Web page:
Advice for Armscor from Arms Deal investigators

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While Armscor says it is still in the process of evaluating submissions, even though preferred bidders have been named for new SA Navy platforms, pertinent advice for the arms acquisition agency comes from investigators who have delved deeply into democratic South Africa’s first multi-billion arms buy.

Paul Holden and Hennie van Vuuren are names well-known to the South African defence establishment, be they suppliers or users of equipment ranging from massively expensive and technologically advanced fighter jets or stealth frigates. The pair, in addition to publishing “The Devil in the Detail: How the Arms Deal changed everything”, refused to appear before the Seriti Commission.

The only procurement currently approved for start-up this financial year is for the acquisition of a new hydrographic vessel for the SA Navy with another six hulls to follow in the 2018/19 financial term. These will be three each of in- and offshore patrol vessels with the primary task of protecting South Africa’s maritime assets, an important component of the blue economy sector of Operation Phakisa.

With the in-depth background and knowledge Holden and Van Vuuren have amassed over years of investigating the Arms Deal, defenceWeb approached them for their thoughts on how to prevent a recurrence of what happened the first time around.
“Broadly speaking the way to stop the rot happening again is to try and close the spaces where corruption can happen, which requires proper regulation of relationships between bidders and officials and far greater transparency. There are a range of things that can be done to achieve this, but there the five things that come to my mind immediately,” the pair said.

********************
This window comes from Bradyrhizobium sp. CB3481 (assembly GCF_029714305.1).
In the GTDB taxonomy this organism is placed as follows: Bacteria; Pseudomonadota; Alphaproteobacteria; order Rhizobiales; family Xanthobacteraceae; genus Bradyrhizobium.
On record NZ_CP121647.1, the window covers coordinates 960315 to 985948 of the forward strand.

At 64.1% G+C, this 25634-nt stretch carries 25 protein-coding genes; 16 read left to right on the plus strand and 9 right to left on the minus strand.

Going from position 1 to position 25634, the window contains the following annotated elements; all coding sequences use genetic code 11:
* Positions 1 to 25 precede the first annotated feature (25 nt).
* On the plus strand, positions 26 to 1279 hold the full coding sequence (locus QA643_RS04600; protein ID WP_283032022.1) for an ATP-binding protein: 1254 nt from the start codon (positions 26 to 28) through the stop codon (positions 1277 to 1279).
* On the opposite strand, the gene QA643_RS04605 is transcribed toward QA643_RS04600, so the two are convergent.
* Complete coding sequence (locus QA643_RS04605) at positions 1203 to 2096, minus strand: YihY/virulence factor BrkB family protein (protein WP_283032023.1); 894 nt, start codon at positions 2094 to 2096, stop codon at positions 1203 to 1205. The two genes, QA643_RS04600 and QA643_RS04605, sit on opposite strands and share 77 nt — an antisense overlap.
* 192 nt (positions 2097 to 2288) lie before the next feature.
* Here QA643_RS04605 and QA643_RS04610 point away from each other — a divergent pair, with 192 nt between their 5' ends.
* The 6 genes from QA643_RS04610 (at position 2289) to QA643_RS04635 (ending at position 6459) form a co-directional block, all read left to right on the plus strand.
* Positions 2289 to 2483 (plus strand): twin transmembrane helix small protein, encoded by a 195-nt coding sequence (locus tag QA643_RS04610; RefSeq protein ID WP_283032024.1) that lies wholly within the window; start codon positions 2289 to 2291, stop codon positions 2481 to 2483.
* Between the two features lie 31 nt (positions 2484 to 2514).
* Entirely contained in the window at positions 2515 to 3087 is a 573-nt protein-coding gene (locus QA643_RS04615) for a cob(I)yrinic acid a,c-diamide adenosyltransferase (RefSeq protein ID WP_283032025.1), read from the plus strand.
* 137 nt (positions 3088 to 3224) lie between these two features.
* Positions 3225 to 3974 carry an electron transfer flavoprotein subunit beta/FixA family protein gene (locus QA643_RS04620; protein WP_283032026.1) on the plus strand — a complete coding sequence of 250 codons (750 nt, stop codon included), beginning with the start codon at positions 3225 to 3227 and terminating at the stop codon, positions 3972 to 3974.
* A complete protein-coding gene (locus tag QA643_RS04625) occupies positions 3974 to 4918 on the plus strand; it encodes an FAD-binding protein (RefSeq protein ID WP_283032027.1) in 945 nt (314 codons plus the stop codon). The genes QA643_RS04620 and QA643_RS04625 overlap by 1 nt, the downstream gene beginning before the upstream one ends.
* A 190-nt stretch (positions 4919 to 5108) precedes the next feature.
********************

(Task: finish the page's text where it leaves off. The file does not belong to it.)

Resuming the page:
These are:

Require bidders to provide comprehensive list of all agents, middlemen, advisors and/or local subsidiaries either used or going to be used in the transaction and make it publicly accessible. This includes providing “true ownership” information where entities are registered in secrecy jurisdictions.

Put in place revolving door regulations to prevent any official involved in the procurement process in any way from taking up employment or entering any sort of commercial relationship with preferred bidders for at least five years. “Make it ironclad” is their advice.

All bidders must be required to publish an annual report of the companies, entities and individuals benefiting from National Industrial Participation or Defence Industrial Participation (offsets) that flow from the procurement. Holden and Van Vuuren point out with the Arms Deal it was long suspected that politically exposed individuals were receiving benefits from the offsets programme after the Arms Deal was signed.

Additionally, all procurement decisions must be audited and reviewed by Armscor’s internal audit team and the Auditor-General. All reporting must be made public immediately without redaction.

Finally, the pair recommend the acquisition be paid for from the Department of Defence’s normal procurement budget and not out of the Special Defence Account (SDA).
“The SDA was set up during apartheid to bust sanctions and allow government to buy military equipment secretly. Using the SDA means secrecy provisions can be applied to a procurement that should be as transparent as possible. The SDA, for example, allows the President to edit or redact reports of the Auditor-General in the National Interest. This is precisely what happened with the Joint Investigation Report into the Arms Deal, which changed radically after it had been given to the Ministerial Committee overseeing the Arms Deal acquisition for comment.”

According to Minister in the Presidency, Jeff Radebe, since its establishment three years ago, the blue economy sector of Operation Phakisa has “unlocked” more than R7 billion in public and private sector investment. It has also, according to the Minister, also chairman of the National Conventional Arms Control Committee (NCACC), created close on seven thousands jobs in that time.



Armscor has not yet given an indication of the value of either of the two projects but naval and industry sources estimate a total of around R6 billion for all seven platforms.